Teaching Nemo: How I Learned to Juggle Community College While Instructing My 9-Year-Old Nephew From Home
- When she was 9, @SafiyaSamarrai started learning English in Iraq. Now, she is a freshman in college in the U.S. and is teaching her 9-year-old nephew, Nemo, who has autism. #stuvoice #pandemicnotebook
- .@SafiyaSamarrai writes: “I have only one student, and it’s exhausting. I can't imagine how my teachers manage their classes and support as many as 150 students a day.” #stuvoice #pandemicnotebook
I am a freshman at Middlesex community college, and I’ve been very anxious about school. We were not able to return to campus this semester, and next semester isn’t looking that promising either. I don’t know when I will be able to return, I don’t know when I will be able to study in the library, and I don’t know when I will see my friends.
Oh, and back in March, when all students were sent home from school, I realized I did not know how to teach my third-grade nephew.
I’m juggling a lot. My college classes are all on Zoom. Teachers have seemed to expect us to complete more and more assignments each week. Perhaps they are under more pressure to make sure that we are learning, and that concern translates into additional assignments. Besides that, I have many responsibilities at home. I help translate appointments and pay bills, and I’m now buying most of the groceries because I’m scared to let my mom and dad leave the house.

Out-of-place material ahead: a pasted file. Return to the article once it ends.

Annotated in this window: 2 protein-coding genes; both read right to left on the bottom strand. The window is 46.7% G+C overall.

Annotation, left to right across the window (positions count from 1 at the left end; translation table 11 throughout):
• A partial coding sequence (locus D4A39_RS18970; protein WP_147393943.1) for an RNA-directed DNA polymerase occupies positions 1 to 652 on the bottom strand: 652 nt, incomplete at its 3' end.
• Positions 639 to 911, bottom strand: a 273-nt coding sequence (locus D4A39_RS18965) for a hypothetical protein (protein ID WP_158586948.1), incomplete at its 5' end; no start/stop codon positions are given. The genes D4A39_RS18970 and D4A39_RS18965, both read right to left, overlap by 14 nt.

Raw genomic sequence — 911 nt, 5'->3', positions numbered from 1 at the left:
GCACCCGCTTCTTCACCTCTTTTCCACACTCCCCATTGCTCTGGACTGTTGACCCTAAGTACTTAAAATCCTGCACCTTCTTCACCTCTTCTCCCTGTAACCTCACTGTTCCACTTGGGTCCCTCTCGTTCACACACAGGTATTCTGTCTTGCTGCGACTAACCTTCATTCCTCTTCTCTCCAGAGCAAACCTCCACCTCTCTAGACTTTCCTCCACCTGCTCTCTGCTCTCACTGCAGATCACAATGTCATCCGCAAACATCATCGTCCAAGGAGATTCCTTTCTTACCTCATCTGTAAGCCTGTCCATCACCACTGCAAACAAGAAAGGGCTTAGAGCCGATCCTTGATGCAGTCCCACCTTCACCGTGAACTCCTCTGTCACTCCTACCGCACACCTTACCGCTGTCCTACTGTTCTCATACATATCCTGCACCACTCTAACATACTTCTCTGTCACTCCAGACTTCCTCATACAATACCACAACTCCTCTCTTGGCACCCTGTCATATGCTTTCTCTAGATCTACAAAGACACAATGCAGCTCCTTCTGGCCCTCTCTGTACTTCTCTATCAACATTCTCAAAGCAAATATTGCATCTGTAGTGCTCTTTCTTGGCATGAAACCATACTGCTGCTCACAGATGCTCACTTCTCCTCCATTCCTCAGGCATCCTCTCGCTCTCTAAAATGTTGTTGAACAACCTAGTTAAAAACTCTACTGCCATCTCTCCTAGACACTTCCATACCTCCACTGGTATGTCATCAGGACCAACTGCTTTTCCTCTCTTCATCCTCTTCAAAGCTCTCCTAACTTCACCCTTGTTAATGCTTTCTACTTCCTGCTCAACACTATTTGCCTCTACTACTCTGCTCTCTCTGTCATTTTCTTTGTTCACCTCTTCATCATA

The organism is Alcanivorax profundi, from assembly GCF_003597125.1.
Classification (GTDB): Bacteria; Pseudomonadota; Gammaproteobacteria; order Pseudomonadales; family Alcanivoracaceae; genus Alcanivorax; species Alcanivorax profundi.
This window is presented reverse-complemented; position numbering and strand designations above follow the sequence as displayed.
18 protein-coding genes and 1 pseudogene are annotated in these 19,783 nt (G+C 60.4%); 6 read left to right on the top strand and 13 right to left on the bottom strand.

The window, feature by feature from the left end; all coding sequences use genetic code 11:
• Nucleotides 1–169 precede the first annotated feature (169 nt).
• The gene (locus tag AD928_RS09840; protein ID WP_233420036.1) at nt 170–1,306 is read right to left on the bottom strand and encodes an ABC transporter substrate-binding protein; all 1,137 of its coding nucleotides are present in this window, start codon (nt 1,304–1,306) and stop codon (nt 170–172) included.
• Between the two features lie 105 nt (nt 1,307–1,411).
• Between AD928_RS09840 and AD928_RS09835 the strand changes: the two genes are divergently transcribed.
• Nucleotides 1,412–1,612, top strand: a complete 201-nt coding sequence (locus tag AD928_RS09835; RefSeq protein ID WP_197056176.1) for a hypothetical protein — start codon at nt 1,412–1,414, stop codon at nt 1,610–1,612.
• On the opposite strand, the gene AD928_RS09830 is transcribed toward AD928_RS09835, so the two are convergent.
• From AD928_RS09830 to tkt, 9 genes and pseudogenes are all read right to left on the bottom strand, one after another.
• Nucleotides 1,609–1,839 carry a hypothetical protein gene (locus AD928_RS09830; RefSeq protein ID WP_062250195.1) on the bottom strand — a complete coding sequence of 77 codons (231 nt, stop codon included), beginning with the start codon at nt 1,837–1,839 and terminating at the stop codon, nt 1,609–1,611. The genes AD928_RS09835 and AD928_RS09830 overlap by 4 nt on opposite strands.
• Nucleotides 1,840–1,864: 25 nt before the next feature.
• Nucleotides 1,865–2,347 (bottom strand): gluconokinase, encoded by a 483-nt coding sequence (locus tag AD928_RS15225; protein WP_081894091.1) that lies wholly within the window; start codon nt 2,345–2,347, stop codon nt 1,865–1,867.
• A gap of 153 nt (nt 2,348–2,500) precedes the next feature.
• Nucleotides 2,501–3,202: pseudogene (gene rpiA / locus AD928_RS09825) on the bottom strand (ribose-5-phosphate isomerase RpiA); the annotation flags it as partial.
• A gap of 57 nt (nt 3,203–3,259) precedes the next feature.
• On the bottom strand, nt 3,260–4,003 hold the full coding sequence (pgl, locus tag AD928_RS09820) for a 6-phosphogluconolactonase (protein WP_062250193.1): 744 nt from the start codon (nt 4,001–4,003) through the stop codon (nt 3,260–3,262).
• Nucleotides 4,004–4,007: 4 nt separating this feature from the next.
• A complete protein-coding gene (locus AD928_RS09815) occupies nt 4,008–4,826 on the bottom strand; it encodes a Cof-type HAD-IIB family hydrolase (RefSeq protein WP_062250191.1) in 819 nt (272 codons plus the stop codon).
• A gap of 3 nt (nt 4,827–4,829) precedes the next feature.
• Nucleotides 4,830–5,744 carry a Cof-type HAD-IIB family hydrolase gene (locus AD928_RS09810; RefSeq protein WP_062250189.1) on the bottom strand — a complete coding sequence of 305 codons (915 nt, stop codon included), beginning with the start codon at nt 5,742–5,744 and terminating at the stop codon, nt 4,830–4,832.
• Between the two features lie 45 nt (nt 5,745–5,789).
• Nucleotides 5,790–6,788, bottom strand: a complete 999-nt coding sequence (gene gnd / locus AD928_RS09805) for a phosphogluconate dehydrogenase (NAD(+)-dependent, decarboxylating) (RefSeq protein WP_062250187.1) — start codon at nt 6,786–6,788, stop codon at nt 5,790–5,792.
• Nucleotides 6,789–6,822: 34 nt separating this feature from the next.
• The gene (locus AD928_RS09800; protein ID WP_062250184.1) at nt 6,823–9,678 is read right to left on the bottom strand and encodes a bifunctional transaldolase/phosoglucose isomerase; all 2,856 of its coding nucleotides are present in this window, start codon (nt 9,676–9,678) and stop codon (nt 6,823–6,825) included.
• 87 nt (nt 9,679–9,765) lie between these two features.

I live with my parents, my brothers and my 9-year-old nephew, who goes by his nickname Nemo. Nemo loves animals, building Legos and watching Pokémon. Last year, he was diagnosed with autism. At school, he is in a special ed class and has a one-on-one teaching aid. But since the “stay at home” advisory, it’s just me and him.
The first weeks after our city’s schools closed, Nemo spent every day watching Pokémon. It upset me that he wasn’t learning. My mom suggested that I try teaching him. We are refugees and recent immigrants. I have the strongest English in the family, but I had no idea how to be a teacher. When I was 9, I was still living in the ancient city of Samarra in Iraq. Third grade for me was the first year I started learning English.
For help, I reached out to my former high school social studies teacher. She sent me links to math videos, education websites and reading programs. I came up with a class schedule.
My nephew was confused when I told him I would be his teacher. “Can I have the weekend free?” he asked, a little worried. “Yes!” I promised. “But are you going to be my teacher, not my sister?” (Since he was little, he has called me sister, not aunt.) I laughed. “No, I’m always your sister.” He was happy to hear that.
The night before our first day of lessons, I was stressed. Before I went to bed, I worried, “What if he doesn’t understand me? What if he asks me a question that I don’t have an answer for?” But I hoped everything would go smoothly.
Day one as Nemo’s teacher:
9:00 a.m. Nemo is awake before me, already watching Pokémon. “Time to start school!” I said. He jumps up and says, “I have to take a shower first!” He never likes taking showers in the morning! But before I can stop him, he’s run away to the bathroom. Sigh. It’s only day one.
10:05 a.m.: We finally start our yoga session in my bedroom. Even before I open my computer, he sits, crosses his legs, closes his eyes and chants, “Ommmm.” He learned this from a movie he loves. I can’t stop myself from laughing. Then he starts laughing. At least we are letting some energy out.
But then he realizes I am serious. We cross our legs on the floor. We twist and stretch our backs up like cats. He thinks it’s really fun and wants to do it again and again. My first success!